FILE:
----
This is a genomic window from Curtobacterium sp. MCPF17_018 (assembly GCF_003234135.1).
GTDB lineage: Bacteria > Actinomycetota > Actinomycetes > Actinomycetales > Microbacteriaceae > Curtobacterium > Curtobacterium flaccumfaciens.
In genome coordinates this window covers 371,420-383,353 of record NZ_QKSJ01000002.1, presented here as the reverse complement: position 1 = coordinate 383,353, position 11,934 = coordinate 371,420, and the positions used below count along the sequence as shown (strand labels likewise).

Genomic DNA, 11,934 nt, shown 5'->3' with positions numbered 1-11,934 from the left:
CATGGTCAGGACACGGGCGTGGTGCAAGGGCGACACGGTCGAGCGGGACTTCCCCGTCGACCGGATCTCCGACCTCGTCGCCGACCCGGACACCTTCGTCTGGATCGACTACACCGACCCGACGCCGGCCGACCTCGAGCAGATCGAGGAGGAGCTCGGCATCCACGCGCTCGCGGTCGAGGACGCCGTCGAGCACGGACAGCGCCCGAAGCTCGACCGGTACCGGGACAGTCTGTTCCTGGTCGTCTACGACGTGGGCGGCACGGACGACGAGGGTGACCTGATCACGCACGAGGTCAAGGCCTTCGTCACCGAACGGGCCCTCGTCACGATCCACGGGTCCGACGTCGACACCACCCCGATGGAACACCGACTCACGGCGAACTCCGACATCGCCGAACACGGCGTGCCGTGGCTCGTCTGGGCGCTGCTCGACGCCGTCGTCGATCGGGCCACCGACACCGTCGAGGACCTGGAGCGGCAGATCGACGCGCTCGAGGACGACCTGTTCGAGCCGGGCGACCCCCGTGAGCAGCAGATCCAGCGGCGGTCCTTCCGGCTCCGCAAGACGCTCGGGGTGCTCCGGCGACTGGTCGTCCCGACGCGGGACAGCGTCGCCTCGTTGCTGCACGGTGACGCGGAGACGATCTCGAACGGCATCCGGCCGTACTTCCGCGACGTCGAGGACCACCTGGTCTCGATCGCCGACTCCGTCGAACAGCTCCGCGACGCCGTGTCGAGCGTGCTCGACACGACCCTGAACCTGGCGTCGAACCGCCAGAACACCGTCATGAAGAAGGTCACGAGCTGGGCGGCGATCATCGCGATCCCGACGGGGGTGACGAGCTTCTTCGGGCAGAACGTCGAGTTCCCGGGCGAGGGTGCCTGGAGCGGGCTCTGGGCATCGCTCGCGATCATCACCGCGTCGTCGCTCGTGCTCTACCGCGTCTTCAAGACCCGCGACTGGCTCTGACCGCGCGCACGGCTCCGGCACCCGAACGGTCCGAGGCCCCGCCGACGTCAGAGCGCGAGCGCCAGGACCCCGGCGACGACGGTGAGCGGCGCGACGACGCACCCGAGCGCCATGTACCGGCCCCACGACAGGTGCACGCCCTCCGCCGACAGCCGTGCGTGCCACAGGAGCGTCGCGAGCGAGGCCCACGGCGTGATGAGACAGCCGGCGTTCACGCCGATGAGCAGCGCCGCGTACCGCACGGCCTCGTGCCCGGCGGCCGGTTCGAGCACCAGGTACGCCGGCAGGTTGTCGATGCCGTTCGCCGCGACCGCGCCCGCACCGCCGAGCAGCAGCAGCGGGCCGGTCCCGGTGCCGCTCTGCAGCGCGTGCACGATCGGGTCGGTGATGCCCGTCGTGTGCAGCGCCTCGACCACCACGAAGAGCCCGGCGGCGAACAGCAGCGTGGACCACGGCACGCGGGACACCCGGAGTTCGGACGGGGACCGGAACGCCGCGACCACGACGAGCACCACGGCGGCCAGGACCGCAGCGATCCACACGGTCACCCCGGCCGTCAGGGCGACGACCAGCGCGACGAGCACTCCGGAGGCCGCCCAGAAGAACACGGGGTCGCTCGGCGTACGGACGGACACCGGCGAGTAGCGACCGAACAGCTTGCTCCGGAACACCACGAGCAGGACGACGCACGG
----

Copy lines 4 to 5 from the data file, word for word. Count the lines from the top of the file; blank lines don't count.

Genomic DNA, 11,934 nt, shown 5'->3' with positions numbered 1-11,934 from the left:
CATGGTCAGGACACGGGCGTGGTGCAAGGGCGACACGGTCGAGCGGGACTTCCCCGTCGACCGGATCTCCGACCTCGTCGCCGACCCGGACACCTTCGTCTGGATCGACTACACCGACCCGACGCCGGCCGACCTCGAGCAGATCGAGGAGGAGCTCGGCATCCACGCGCTCGCGGTCGAGGACGCCGTCGAGCACGGACAGCGCCCGAAGCTCGACCGGTACCGGGACAGTCTGTTCCTGGTCGTCTACGACGTGGGCGGCACGGACGACGAGGGTGACCTGATCACGCACGAGGTCAAGGCCTTCGTCACCGAACGGGCCCTCGTCACGATCCACGGGTCCGACGTCGACACCACCCCGATGGAACACCGACTCACGGCGAACTCCGACATCGCCGAACACGGCGTGCCGTGGCTCGTCTGGGCGCTGCTCGACGCCGTCGTCGATCGGGCCACCGACACCGTCGAGGACCTGGAGCGGCAGATCGACGCGCTCGAGGACGACCTGTTCGAGCCGGGCGACCCCCGTGAGCAGCAGATCCAGCGGCGGTCCTTCCGGCTCCGCAAGACGCTCGGGGTGCTCCGGCGACTGGTCGTCCCGACGCGGGACAGCGTCGCCTCGTTGCTGCACGGTGACGCGGAGACGATCTCGAACGGCATCCGGCCGTACTTCCGCGACGTCGAGGACCACCTGGTCTCGATCGCCGACTCCGTCGAACAGCTCCGCGACGCCGTGTCGAGCGTGCTCGACACGACCCTGAACCTGGCGTCGAACCGCCAGAACACCGTCATGAAGAAGGTCACGAGCTGGGCGGCGATCATCGCGATCCCGACGGGGGTGACGAGCTTCTTCGGGCAGAACGTCGAGTTCCCGGGCGAGGGTGCCTGGAGCGGGCTCTGGGCATCGCTCGCGATCATCACCGCGTCGTCGCTCGTGCTCTACCGCGTCTTCAAGACCCGCGACTGGCTCTGACCGCGCGCACGGCTCCGGCACCCGAACGGTCCGAGGCCCCGCCGACGTCAGAGCGCGAGCGCCAGGACCCCGGCGACGACGGTGAGCGGCGCGACGACGCACCCGAGCGCCATGTACCGGCCCCACGACAGGTGCACGCCCTCCGCCGACAGCCGTGCGTGCCACAGGAGCGTCGCGAGCGAGGCCCACGGCGTGATGAGACAGCCGGCGTTCACGCCGATGAGCAGCGCCGCGTACCGCACGGCCTCGTGCCCGGCGGCCGGTTCGAGCACCAGGTACGCCGGCAGGTTGTCGATGCCGTTCGCCGCGACCGCGCCCGCACCGCCGAGCAGCAGCAGCGGGCCGGTCCCGGTGCCGCTCTGCAGCGCGTGCACGATCGGGTCGGTGATGCCCGTCGTGTGCAGCGCCTCGACCACCACGAAGAGCCCGGCGGCGAACAGCAGCGTGGACCACGGCACGCGGGACACCCGGAGTTCGGACGGGGACCGGAACGCCGCGACCACGACGAGCACCACGGCGGCCAGGACCGCAGCGATCCACACGGTCACCCCGGCCGTCAGGGCGACGACCAGCGCGACGAGCACTCCGGAGGCCGCCCAGAAGAACACGGGGTCGCTCGGCGTACGGACGGACACCGGCGAGTAGCGACCGAACAGCTTGCTCCGGAACACCACGAGCAGGACGACGCACGG